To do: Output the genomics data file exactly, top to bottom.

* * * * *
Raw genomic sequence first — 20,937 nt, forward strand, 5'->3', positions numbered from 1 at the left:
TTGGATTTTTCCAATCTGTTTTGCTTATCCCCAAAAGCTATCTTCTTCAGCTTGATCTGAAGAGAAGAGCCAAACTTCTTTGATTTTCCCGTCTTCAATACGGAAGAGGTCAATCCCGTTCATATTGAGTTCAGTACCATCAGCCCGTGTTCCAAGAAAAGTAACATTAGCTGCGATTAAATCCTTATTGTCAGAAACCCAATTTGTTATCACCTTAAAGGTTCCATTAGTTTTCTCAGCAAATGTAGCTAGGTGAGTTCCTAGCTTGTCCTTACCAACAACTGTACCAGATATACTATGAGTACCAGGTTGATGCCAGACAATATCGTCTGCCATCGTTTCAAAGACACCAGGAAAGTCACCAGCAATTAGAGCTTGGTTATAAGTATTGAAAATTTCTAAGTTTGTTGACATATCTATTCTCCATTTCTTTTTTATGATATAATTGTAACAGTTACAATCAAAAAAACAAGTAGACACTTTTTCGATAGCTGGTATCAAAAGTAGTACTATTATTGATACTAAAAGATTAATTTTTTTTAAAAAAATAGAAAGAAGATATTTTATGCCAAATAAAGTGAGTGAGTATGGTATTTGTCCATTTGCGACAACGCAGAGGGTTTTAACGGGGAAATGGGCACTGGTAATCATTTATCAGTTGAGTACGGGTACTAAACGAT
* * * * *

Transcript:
Raw genomic sequence first — 20,937 nt, forward strand, 5'->3', positions numbered from 1 at the left:
TTGGATTTTTCCAATCTGTTTTGCTTATCCCCAAAAGCTATCTTCTTCAGCTTGATCTGAAGAGAAGAGCCAAACTTCTTTGATTTTCCCGTCTTCAATACGGAAGAGGTCAATCCCGTTCATATTGAGTTCAGTACCATCAGCCCGTGTTCCAAGAAAAGTAACATTAGCTGCGATTAAATCCTTATTGTCAGAAACCCAATTTGTTATCACCTTAAAGGTTCCATTAGTTTTCTCAGCAAATGTAGCTAGGTGAGTTCCTAGCTTGTCCTTACCAACAACTGTACCAGATATACTATGAGTACCAGGTTGATGCCAGACAATATCGTCTGCCATCGTTTCAAAGACACCAGGAAAGTCACCAGCAATTAGAGCTTGGTTATAAGTATTGAAAATTTCTAAGTTTGTTGACATATCTATTCTCCATTTCTTTTTTATGATATAATTGTAACAGTTACAATCAAAAAAACAAGTAGACACTTTTTCGATAGCTGGTATCAAAAGTAGTACTATTATTGATACTAAAAGATTAATTTTTTTTAAAAAAATAGAAAGAAGATATTTTATGCCAAATAAAGTGAGTGAGTATGGTATTTGTCCATTTGCGACAACGCAGAGGGTTTTAACGGGGAAATGGGCACTGGTAATCATTTATCAGTTGAGTACGGGTACTAAACGAT